You can deduct all or some of your internet expenses and online fees depending on what you are using them for. With the Tax Cut and Jobs Act of 2017, the rules changed regarding who can write off business expenses. Based on how much you might be paying for your internet connections and various online subscriptions, you might be able to write off thousands of dollars worth of expenses each year.
Who Can Deduct?
Up until the TCJA was passed in 2017, both employees and independent contractors could write off business-related taxes to reduce their personal income tax liabilities. If you were employed, you could write off business-related expenses your employer didn’t reimburse you for, such as an internet connection, workshop fee or parking. With the passage of the TJCA, employees are no longer allowed to write off business expenses they pay for personally.
Contractors and small-business owners can still write off business-related expenses, including internet connections and online subscriptions to business-related websites.
Standard Deduction vs. Itemizing
Before you decide to start calculating how many of your online expenses you can deduct, estimate whether your deductions will be greater than the standard deduction you get each year. For 2021, the standard deduction for a single person was $12,550. If your internet and other deductions will be less than that, take the standard deduction.
If you think you’ll have more expenses than the standard deduction offers, learn what you can and can’t deduct and what record-keeping you need to do to pass an audit. A tax advisor can help you.
Read More: Can You Claim a Home Office Deduction if You Rent?
What You Can Deduct
You can only deduct the part of your internet expense that relates to your business use. For example, if you use the internet primarily for personal reasons and only use it a few hours per week for business, you can only write off the percent you use for business.
If your monthly internet connection is $100 and you use the internet 20 percent for business, you can write off $20 X 12 months = $240 per year. If you have subscribed to a business website at $50 per year, you can write off the entire $50 expense. You can only take these write-offs if you are a contractor, gig worker or small-business owner.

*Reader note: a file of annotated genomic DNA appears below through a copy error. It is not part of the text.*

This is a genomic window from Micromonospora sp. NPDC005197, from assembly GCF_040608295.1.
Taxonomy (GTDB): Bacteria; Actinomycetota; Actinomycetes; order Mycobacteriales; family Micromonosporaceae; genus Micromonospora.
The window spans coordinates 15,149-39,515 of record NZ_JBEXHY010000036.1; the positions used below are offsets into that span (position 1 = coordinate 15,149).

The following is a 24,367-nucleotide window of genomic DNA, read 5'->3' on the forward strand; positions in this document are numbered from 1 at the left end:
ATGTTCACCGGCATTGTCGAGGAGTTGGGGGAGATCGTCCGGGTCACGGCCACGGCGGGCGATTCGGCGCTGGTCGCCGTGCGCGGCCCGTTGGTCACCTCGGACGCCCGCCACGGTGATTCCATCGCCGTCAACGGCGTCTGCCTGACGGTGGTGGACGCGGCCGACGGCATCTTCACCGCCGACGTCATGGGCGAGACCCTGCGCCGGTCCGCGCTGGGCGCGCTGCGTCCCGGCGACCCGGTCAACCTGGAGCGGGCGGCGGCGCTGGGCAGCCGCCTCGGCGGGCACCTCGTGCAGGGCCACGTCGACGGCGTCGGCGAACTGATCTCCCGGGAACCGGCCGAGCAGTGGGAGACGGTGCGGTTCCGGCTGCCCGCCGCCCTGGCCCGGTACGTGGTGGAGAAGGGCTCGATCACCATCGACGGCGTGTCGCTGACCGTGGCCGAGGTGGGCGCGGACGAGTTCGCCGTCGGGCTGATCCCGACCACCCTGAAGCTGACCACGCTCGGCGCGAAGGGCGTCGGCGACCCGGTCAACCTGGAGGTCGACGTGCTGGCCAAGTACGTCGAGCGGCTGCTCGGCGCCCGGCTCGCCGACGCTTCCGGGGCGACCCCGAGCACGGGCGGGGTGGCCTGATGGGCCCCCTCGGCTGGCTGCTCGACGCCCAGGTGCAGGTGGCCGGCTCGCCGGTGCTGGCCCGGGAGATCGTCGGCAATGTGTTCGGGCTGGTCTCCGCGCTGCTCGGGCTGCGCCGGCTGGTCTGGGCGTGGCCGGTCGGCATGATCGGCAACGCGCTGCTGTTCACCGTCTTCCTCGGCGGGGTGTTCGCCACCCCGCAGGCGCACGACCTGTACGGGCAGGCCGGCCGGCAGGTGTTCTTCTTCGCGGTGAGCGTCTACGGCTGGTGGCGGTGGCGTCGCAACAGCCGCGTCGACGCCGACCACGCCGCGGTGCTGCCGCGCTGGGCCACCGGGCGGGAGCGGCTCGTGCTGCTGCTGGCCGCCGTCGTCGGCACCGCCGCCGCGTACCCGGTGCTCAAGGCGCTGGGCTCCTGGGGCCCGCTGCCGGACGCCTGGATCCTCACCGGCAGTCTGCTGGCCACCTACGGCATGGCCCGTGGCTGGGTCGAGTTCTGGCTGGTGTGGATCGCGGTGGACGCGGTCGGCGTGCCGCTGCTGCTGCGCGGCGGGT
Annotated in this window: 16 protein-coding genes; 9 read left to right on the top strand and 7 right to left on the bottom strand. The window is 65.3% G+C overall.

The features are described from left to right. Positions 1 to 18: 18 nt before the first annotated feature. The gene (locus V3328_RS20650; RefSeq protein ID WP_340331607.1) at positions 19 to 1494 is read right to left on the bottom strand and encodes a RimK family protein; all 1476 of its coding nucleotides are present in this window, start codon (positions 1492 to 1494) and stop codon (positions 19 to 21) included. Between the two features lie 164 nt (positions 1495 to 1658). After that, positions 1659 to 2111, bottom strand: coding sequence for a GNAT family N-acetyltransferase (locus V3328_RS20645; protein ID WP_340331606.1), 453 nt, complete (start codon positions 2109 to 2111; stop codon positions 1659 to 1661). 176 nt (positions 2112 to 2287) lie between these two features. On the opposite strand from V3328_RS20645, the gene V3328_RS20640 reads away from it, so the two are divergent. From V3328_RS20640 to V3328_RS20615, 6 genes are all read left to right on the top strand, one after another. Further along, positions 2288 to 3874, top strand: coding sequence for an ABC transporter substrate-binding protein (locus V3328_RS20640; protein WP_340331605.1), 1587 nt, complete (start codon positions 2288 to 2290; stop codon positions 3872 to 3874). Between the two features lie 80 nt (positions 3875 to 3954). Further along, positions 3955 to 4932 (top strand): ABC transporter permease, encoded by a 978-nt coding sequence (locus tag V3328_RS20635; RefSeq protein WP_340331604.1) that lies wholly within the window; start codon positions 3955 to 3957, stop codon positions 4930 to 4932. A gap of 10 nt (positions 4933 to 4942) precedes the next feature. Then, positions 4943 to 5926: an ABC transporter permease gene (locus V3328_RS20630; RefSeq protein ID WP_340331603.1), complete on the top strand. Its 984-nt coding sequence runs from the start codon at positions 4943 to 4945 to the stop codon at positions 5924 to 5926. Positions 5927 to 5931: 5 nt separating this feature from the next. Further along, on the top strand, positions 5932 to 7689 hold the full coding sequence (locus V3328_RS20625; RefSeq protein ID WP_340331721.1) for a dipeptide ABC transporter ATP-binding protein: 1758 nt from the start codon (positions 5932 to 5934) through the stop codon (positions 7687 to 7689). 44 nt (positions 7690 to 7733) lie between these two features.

If you are traveling for business and purchase a Wi-Fi internet connection on a plane or a cable internet connection in your hotel room, you can write that off if you’re not an employee and you are using your purchased internet connection(s) for business. If you’re an employee, during your annual review, you can present your boss with a list of business-related expenses you have incurred and ask if these can be reimbursed, either this year or going forward.
What Is a Write-Off?
When you take a $240 write-off, that doesn’t mean you reduce your tax liability by $240. It means that you reduce your taxable income by $240, and don’t pay taxes on that $240.
To use another example, let’s say you pay about 20 percent annually in personal income tax. If you write off $5,000 in business expenses, you save 0.20 X $5,000 or $1,000. So, you don’t reduce your taxes by $5,000, you reduce your tax liability by $1,000.
Steve Milano has written more than 1,000 pieces of personal finance and frugal living articles for dozens of websites, including Motley Fool, Zacks, Bankrate, Quickbooks, SmartyCents, Knew Money, Don't Waste Your Money and Credit Card Ideas, as well as his own websites.